Physicists Created an Exotic Superconductor Controlled by Magnetism

Part of the experimental setup. (Mandal/JMU)Superconductivity continues to revolutionize technology in so many ways. While some technological advances rely on finding ways to encourage zero-resistance currents at warmer temperatures, engineers are also considering better ways of fine-controlling the super-efficient flow of electrons.

Unfortunately, many processes that would work just fine for run-of-the-mill electronics, such as the application of external magnetic fields, risk interfering with the properties that make superconductors so efficient. An international team of scientists has succeeded in confining an exotic state of superconductivity that's controlled by strong magnetism rather than disrupted by it.

Here, the researchers were able to overcome this using a topological insulator: a semiconductor material that conducts electricity on its surface, but not inside, due to the way electrons are arranged within it. "The exciting thing is that we can equip topological insulators with magnetic atoms so that they can be controlled by a magnet," says physicist Charles Gould, from the University of Würzburg in Germany. 

The team created a two-dimensional topological insulator out of mercury, manganese, and tellurium. This allowed them to induce electrons into an exotic arrangement called a proximity-induced Fulde-Ferrell-Larkin-Ovchinnikov (FFLO) state, where the quantum-assisted pairings of electrons that permit currents to flow without resistance are altered in a way that opens them up to manipulation.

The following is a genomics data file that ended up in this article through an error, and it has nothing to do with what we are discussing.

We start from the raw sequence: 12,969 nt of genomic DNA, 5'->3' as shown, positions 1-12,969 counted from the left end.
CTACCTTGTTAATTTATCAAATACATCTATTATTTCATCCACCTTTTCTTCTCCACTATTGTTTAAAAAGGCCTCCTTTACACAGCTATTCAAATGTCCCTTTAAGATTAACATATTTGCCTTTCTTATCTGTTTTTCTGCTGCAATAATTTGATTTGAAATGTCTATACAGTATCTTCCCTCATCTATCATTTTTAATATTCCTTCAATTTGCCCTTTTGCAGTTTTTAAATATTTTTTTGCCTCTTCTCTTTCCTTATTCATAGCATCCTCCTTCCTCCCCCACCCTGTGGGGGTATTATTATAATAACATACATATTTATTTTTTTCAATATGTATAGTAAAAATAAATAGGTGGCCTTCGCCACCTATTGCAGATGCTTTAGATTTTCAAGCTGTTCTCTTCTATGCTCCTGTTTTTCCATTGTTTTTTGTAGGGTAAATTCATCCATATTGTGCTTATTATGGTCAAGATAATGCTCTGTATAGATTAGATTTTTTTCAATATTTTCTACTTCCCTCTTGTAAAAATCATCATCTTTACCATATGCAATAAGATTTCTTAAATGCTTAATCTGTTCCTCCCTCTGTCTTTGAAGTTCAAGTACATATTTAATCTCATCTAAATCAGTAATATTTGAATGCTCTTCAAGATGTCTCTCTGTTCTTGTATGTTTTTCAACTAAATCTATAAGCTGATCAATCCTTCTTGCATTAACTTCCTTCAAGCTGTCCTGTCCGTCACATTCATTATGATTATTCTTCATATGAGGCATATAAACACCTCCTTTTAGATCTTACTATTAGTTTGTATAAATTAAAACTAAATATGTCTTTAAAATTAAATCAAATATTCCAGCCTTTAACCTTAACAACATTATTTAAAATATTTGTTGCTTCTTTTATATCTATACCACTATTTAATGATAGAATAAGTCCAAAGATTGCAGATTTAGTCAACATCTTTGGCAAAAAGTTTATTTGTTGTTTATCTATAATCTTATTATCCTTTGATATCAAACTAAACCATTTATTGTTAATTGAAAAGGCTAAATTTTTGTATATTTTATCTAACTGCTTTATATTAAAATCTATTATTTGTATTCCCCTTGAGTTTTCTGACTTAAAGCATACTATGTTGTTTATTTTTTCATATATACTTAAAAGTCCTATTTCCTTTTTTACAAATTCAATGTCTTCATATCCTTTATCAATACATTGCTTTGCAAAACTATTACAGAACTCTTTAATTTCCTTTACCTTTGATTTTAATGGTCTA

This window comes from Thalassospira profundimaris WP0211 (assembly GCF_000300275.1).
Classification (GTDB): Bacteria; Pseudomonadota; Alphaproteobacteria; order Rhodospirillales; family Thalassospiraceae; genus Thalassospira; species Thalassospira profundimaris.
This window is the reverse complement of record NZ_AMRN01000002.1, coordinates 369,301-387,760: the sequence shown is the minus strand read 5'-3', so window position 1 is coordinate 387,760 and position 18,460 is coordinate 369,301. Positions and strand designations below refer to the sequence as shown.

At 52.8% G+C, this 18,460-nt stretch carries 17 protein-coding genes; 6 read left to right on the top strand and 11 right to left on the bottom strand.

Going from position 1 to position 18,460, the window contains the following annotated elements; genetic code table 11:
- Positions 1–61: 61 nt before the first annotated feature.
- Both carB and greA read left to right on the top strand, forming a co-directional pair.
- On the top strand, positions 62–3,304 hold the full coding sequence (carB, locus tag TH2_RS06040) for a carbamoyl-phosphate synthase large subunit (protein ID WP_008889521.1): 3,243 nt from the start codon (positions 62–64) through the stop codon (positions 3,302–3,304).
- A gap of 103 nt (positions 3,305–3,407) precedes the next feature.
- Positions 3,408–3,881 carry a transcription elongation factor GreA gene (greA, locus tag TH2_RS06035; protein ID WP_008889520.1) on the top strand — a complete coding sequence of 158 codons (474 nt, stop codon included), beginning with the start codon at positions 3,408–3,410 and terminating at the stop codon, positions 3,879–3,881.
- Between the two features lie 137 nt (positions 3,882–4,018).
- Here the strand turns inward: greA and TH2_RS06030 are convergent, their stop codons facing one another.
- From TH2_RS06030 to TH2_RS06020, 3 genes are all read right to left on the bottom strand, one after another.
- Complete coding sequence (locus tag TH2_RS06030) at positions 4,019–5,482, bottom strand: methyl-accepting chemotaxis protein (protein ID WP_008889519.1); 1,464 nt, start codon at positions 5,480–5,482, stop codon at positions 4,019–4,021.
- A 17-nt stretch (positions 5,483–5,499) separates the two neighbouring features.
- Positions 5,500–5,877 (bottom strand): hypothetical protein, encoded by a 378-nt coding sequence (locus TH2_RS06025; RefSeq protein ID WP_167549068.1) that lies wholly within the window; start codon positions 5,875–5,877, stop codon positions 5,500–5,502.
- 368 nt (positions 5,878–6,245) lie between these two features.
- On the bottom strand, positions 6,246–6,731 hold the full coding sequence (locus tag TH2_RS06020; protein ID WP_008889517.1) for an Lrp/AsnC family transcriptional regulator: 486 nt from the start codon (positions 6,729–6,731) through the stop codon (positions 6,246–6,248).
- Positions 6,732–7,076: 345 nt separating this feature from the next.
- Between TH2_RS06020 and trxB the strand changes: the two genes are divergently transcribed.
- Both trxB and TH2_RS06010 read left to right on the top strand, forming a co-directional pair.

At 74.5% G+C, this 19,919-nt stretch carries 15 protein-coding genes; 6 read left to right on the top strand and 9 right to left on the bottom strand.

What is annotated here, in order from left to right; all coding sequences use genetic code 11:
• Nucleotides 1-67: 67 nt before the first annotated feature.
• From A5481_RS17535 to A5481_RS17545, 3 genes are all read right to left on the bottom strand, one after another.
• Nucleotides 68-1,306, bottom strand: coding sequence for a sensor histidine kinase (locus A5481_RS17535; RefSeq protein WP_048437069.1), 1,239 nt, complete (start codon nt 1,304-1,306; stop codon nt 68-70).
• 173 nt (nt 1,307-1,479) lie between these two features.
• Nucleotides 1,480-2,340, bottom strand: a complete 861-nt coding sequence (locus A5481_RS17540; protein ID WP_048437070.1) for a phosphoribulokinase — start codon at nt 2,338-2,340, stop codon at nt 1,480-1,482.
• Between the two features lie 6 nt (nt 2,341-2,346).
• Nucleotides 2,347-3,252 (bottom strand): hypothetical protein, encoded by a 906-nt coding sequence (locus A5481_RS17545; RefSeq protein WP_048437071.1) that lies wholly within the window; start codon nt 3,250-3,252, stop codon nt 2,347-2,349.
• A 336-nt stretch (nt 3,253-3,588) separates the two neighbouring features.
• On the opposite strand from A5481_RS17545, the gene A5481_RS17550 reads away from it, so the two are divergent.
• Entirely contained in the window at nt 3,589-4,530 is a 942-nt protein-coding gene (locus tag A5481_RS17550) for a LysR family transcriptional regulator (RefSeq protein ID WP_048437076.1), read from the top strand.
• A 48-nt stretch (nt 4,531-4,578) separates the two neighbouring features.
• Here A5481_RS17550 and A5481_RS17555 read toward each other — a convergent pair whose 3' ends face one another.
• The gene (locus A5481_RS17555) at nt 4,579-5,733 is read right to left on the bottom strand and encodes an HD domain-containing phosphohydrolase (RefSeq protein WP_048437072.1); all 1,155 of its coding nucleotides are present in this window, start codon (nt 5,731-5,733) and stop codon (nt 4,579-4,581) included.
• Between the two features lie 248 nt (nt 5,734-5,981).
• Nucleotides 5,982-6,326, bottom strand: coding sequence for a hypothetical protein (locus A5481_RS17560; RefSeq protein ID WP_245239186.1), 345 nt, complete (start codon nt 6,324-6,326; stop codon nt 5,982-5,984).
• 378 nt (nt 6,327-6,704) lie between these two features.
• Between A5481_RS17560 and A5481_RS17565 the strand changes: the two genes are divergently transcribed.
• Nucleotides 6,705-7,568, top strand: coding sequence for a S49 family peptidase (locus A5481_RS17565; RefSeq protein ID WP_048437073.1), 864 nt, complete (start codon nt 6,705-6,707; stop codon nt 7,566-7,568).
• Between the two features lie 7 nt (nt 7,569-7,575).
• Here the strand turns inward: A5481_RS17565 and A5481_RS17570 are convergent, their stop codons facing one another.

In this form, the device could operate as a Josephson junction, a component of superconducting circuits where the superconducting parts are separated by a thin layer of a non-superconducting material. While the FFLO state has been observed in superconducting materials as a bulk property, confining it to a Josephson junction in such a way that it can be controlled allows physicists to study the phenomenon in greater detail and develop technology that could better manage superconducting systems.

"We combine the advantages of a superconductor with the controllability of the topological insulator," says Gould. "Using an external magnetic field, we can now precisely control the superconducting properties. This is a true breakthrough in quantum physics." As always, a deeper understanding of physical phenomena – like the interplay between superconductivity and magnetism – has the potential to lead to more innovative applications of it.

Superconductivity is already used in a variety of ways, from components inside MRI ( Magnetic Resonance Imaging) machines, to maglev trains that float above the tracks (another example of the dynamic relationship between superconductors and magnets). In the future, the findings reported here could lead to the development of superconductors fine-tuned for specific tasks and purposes. One example given by the researchers is quantum computing, where control of electrons and resistance to interference from outside is crucial to functionality.

"The problem is that quantum bits are currently very unstable because they are extremely sensitive to external influences, such as electric or magnetic fields," says Gould. "Our discovery could help stabilize quantum bits so that they can be used in quantum computers in the future."

The research has been published in Nature Physics.

Image: Part of the experimental setup. Credit: Mandal/JMU

Source: Science Alert

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